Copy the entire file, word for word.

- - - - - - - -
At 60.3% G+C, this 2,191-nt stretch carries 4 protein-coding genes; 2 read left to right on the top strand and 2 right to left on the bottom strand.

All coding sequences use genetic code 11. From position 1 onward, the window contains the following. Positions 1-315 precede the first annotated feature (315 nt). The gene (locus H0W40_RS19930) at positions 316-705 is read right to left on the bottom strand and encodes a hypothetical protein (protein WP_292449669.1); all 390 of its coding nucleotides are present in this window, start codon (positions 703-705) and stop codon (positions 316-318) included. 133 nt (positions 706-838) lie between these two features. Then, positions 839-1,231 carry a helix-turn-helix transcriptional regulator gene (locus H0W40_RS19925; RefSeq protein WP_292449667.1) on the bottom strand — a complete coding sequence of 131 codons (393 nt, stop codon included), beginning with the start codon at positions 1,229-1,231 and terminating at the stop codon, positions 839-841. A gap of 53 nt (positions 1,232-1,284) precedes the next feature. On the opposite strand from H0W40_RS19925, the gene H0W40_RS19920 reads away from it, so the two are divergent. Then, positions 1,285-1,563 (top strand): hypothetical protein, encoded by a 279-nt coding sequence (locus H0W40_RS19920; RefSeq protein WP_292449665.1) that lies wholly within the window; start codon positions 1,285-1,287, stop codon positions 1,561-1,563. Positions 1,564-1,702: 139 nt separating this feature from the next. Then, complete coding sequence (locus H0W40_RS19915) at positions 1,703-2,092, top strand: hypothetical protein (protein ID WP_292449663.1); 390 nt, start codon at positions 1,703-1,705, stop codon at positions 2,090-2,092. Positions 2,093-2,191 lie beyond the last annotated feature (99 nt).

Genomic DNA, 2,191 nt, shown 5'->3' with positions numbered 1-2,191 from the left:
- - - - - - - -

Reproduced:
At 60.3% G+C, this 2,191-nt stretch carries 4 protein-coding genes; 2 read left to right on the top strand and 2 right to left on the bottom strand.

All coding sequences use genetic code 11. From position 1 onward, the window contains the following. Positions 1-315 precede the first annotated feature (315 nt). The gene (locus H0W40_RS19930) at positions 316-705 is read right to left on the bottom strand and encodes a hypothetical protein (protein WP_292449669.1); all 390 of its coding nucleotides are present in this window, start codon (positions 703-705) and stop codon (positions 316-318) included. 133 nt (positions 706-838) lie between these two features. Then, positions 839-1,231 carry a helix-turn-helix transcriptional regulator gene (locus H0W40_RS19925; RefSeq protein WP_292449667.1) on the bottom strand — a complete coding sequence of 131 codons (393 nt, stop codon included), beginning with the start codon at positions 1,229-1,231 and terminating at the stop codon, positions 839-841. A gap of 53 nt (positions 1,232-1,284) precedes the next feature. On the opposite strand from H0W40_RS19925, the gene H0W40_RS19920 reads away from it, so the two are divergent. Then, positions 1,285-1,563 (top strand): hypothetical protein, encoded by a 279-nt coding sequence (locus H0W40_RS19920; RefSeq protein WP_292449665.1) that lies wholly within the window; start codon positions 1,285-1,287, stop codon positions 1,561-1,563. Positions 1,564-1,702: 139 nt separating this feature from the next. Then, complete coding sequence (locus H0W40_RS19915) at positions 1,703-2,092, top strand: hypothetical protein (protein ID WP_292449663.1); 390 nt, start codon at positions 1,703-1,705, stop codon at positions 2,090-2,092. Positions 2,093-2,191 lie beyond the last annotated feature (99 nt).

Genomic DNA, 2,191 nt, shown 5'->3' with positions numbered 1-2,191 from the left: